If you have need for examples of this, I send you to The Handmaid’s Tale or The 1619 Project for examples—or if you’re looking for more contemporary non-fiction examples of unhealthy rhetoric by abusers that takes advantage of this stress response to get women to stay in unhealthy domestic situations, the book Why Does He Do That? By Lundy Bancroft is a great resource.

So yeah, perhaps thinking about that definition might help you understand how characterizing any form of seeking another person’s approval, when situations requiring the fawn response are real and genuine, as “people pleasing” for reasons that are seen to be performative to get others’ approval is, well, vile.

In short, assuming that all people who fawn for good reasons are being people pleasers to only take care of themselves is an especially horrible kind of sin-leveling (I previously talked about this spiritual abuse technique here, among other places).

How the Layers of Spiritual Abuse Make This Garbage Particularly Horrible

And the fact that this is an abuse of a Bible passage that is talking about whether someone is allowed to get into heaven or not makes the characterization of anyone who seeks another person’s approval, when it includes people that genuinely need to fawn to keep themselves alive and safe, so incredibly evil. (I previously talked about how salvation is sometimes weaponized by people in my upbringing here.)

See, this theology from people I grew up with wouldn’t have made room for interpreting the actions of anyone as a fawn response. The one size fits all interpretation of ANY behavior that sought the behavior of humans was automatically because the people were seen as people pleasers.

Well (Claps Hands), Now that That’s Sorted…

So that unwrapped, let’s move on to the other term I mentioned above: the accommodation syle of conflict management. Interestingly, this concept from conflict studies is one of the key things that first started me thinking about founding this project, as I’ve previously discussed several times, including here.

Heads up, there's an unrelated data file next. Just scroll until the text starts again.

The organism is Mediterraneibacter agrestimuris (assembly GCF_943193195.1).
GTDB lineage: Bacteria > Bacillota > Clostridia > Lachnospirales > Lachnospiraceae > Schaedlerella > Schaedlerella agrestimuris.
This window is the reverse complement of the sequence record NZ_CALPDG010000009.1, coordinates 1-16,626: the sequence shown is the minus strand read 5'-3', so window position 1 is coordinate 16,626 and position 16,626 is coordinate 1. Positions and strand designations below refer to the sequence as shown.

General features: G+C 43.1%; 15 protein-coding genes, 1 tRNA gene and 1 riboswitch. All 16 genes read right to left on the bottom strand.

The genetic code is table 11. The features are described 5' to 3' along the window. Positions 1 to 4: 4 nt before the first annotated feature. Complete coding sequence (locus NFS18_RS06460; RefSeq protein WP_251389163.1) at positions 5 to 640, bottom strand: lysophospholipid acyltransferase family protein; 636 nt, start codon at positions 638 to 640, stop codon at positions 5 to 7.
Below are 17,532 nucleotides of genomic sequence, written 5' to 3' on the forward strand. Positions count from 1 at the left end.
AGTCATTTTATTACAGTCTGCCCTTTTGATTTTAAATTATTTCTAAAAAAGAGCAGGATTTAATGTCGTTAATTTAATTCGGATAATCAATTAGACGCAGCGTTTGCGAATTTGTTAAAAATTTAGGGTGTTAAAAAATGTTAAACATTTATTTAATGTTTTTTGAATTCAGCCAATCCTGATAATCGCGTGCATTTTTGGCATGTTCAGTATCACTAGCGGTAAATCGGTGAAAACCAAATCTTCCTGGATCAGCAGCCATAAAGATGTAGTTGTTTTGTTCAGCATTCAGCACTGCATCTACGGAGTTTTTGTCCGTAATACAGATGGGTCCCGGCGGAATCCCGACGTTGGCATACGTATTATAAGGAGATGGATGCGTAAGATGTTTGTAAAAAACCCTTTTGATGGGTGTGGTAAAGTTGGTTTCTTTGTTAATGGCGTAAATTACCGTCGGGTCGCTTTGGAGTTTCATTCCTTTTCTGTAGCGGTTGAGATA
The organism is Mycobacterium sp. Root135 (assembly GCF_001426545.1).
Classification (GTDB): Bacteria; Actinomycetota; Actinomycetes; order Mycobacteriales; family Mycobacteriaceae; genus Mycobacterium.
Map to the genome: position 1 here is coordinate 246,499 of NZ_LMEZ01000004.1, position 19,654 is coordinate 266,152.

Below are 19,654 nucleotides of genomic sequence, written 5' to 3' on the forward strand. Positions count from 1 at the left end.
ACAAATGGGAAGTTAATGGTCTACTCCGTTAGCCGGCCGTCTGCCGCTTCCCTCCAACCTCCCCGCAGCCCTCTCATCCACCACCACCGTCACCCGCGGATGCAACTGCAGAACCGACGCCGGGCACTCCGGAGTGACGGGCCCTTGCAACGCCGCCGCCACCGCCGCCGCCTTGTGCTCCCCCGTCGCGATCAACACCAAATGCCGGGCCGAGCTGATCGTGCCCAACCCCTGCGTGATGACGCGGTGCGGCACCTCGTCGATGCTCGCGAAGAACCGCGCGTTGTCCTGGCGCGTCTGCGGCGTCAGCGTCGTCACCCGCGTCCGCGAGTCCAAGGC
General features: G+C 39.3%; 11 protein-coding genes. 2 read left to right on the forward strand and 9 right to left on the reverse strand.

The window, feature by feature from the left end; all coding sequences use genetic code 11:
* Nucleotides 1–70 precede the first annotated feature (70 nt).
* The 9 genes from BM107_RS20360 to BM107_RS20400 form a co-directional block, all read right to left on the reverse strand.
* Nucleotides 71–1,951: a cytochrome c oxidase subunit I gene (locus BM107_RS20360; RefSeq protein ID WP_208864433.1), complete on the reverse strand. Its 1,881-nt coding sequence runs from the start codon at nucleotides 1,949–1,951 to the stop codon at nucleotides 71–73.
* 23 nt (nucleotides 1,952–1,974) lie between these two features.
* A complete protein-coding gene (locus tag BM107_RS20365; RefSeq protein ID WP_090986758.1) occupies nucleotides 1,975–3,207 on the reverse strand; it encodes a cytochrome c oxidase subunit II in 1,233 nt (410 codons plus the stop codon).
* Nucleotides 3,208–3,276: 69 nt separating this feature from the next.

Defining the Accommodation Style of Conflict Management

How to define accommodation from the perspective of conflict studies? Well, the accommodation style of conflict management is sort of what it sounds like—a matter of someone giving in to another person to deal with a conflict. Like its sister concept the fawn response—which is a visceral stress response that is sometimes at play, but not always, when we practice the accommodation conflict style—it can be used well or poorly.

Where Assertiveness Fits In

To complicate matters, it can also be used assertively or non-assertively. If you haven’t read the definitions of assertiveness from the first definitional post on this blog for awhile, assertiveness is conceptualized by scholars as a set of communication behaviors that are neither too passive or too aggressive. In short, it’s behavior that practices the standard best practices behavior of loving another as much as yourself.

So Yeah, There Can Absolutely Be Assertive Uses of Accommodation as a Conflict Style

So yeah, depending on the situation, you may choose to accommodate to another person for the purposes of reasonable short-term self-care and other-care, as in a situation of domestic violence when a women and her children are both at extreme risk if she tries to leave, and that can be a very assertive enactment of this conflict style.